The covered pedestrian space at Trump Tower is simultaneously New York City’s most famous and least understood privately owned public space. Most famous, because everyone has heard of it. Least understood, because few New Yorkers appreciate that this space is legally required to be open and accessible to the public. The developer Donald Trump obtained zoning floor area bonuses in return for the covered pedestrian space and two outdoor landscaped terraces on upper floors, as well as for additional retail space. In short, this unabashed, unapologetic, and by any crowd measure popular celebration of commerce is a product of public, as well as private, entrepreneurial esprit.
A sign near the entrance declares, “Welcome to the world’s most extraordinary shopping experience.” And, indeed, hyperbole is the order of the day. The interior at Trump Tower is eye candy, a confection of colors, layers, reflections, movements, and glitz. A doorman in uniform, like that of a royal guard, ushers visitors through the monumental brass-glass-façade of the Fifth Avenue entrance. Red, pink, orange, and beige-swirled marble walls and floors merge to overtake the senses. In gravity’s thrall, visitors are pulled by the corridor’s downward slope past retail stores and two large gold-colored Ts to the centerpiece, a six-story skylit shopping atrium. Physically encircled by overhanging balcony corridors, multistory water wall, and five sets of switchback escalators, the atrium strenuously engages visual and aural senses. Reflections and sounds bounce off the profusion of marble, brass, glass, and mirrored surfaces. People stream up and down the escalators, sometimes to the point of overcrowding, then peer out over shiny railings rimming the precipitous edges of the shopping floors. While many of the stores seem geared to a predominantly tourist clientele, the shopping ambiance, even if vicarious, is almost overpowering.
The covered pedestrian space’s legally required floor area occurs at both street and below-street concourse levels. At street level in the entrance corridor across from the elevators is the first recognizable public amenity, a long marble bench where people plant themselves, bags askew, to gain strength for further Fifth Avenue shopping or simply to relax. The bench has an interesting past. In 1984, an enthusiast of the space wrote a letter to Mr. Trump and the City’s Department of Buildings, with a copy to then Mayor Edward Koch, complaining that management had placed plants and flowers on the bench, thereby obstructing sitting. The plants and flowers were subsequently removed.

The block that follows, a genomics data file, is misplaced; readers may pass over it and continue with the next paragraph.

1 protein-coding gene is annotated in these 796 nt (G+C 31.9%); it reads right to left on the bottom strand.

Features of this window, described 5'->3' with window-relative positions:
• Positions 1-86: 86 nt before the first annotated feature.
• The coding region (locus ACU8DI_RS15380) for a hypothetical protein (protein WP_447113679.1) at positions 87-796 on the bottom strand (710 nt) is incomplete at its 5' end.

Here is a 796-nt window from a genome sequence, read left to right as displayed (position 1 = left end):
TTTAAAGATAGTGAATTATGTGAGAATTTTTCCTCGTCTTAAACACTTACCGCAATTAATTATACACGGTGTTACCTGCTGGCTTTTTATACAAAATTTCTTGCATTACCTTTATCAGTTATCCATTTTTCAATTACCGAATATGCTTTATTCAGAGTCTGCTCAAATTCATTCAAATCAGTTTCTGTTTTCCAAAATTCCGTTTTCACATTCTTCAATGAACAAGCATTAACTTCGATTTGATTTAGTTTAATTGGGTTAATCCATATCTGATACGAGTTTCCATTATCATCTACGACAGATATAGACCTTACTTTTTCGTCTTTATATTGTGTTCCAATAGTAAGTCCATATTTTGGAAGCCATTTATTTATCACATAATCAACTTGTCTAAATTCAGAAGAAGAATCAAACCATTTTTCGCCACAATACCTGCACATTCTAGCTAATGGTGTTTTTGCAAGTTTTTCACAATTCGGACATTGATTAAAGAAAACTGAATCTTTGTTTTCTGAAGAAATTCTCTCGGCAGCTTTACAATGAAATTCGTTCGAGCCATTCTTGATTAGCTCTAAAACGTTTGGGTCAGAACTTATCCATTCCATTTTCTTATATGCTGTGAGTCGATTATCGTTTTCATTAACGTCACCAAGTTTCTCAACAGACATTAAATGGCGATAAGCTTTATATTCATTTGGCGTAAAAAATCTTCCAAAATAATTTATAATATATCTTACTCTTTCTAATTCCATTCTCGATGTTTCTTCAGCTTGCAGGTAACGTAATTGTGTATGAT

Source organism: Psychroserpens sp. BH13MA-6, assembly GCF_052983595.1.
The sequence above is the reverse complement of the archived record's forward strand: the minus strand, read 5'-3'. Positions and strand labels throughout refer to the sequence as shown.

At concourse level at the base of the atrium are numerous movable tables and chairs tightly packed on a slightly elevated platform next to the water wall. In the past, nearby food outlets have indulged in episodes of café creep, spilling out into the covered pedestrian space. It is important to recognize that members of the public may sit at any of these tables and chairs without obligation to purchase anything. Public restrooms are located at the end of a corridor leading from the southwest corner of the space.
The two outdoor landscaped terraces on upper levels require a degree of perseverance to find, especially because signage on the street floor where most of the public initially gathers is meager. Reachable by one of the elevators off the Fifth Avenue entrance corridor or by escalators, the fourth floor terrace at the southeast corner of the atrium is a petite garden space with trees, planters, comfortable polished granite ledge seating, and birds-eye views of the iconic post-modern Sony building, designed by Philip Johnson to the east, and Fifth Avenue to the west. The recently renovated and more ambitious landscaped terrace on the north side of the fifth floor is currently less used than its fourth floor counterpart, an irony in that the space is not only more capacious and better appointed, but it is also more easily reached, whether by escalator, by Trump elevator off the Fifth Avenue entrance corridor, by Niketown elevator from street level near the northeast corner of the covered pedestrian space, or from the top floor of Niketown itself. Signs at and within the multiple entries unfortunately tend to confuse, referring to the Public Garden, the Roof Terrace, a location on the fifth floor, and a location on the sixth floor. In fact, the landscaped terrace is on Trump’s fifth floor and Niketown’s sixth floor.
Whatever it is called, the space is an extremely pleasant rectangular roof garden extending to a view of East 57th Street. The street scene is visible though five huge picture windows crowned with four American flags, loosely evoking the New York impressionist paintings of Childe Hassam. A blue-tinged pool with fountains is flanked by fixed metal benches on one side and nine large trees on the other. Stylish movable silver tables and chairs are distributed throughout, and nearest East 57th Street is an elevated sliver with additional tables and chairs and a secluded corner. The only thing missing is the users.
A passageway connects the Trump covered pedestrian space to the indoor spaces at 590 Madison Avenue to the east. Although this marriage of spaces is the City’s only example of connected indoor public spaces uninterrupted by a street, it is hardly a union of like personalities. To the benefit of both, the former’s commercial exuberance is nicely counterbalanced by the latter’s tranquillity. A third covered pedestrian space, at the Sony building across East 56th Street from 590 Madison Avenue, makes this area a high-density showcase for indoor public spaces.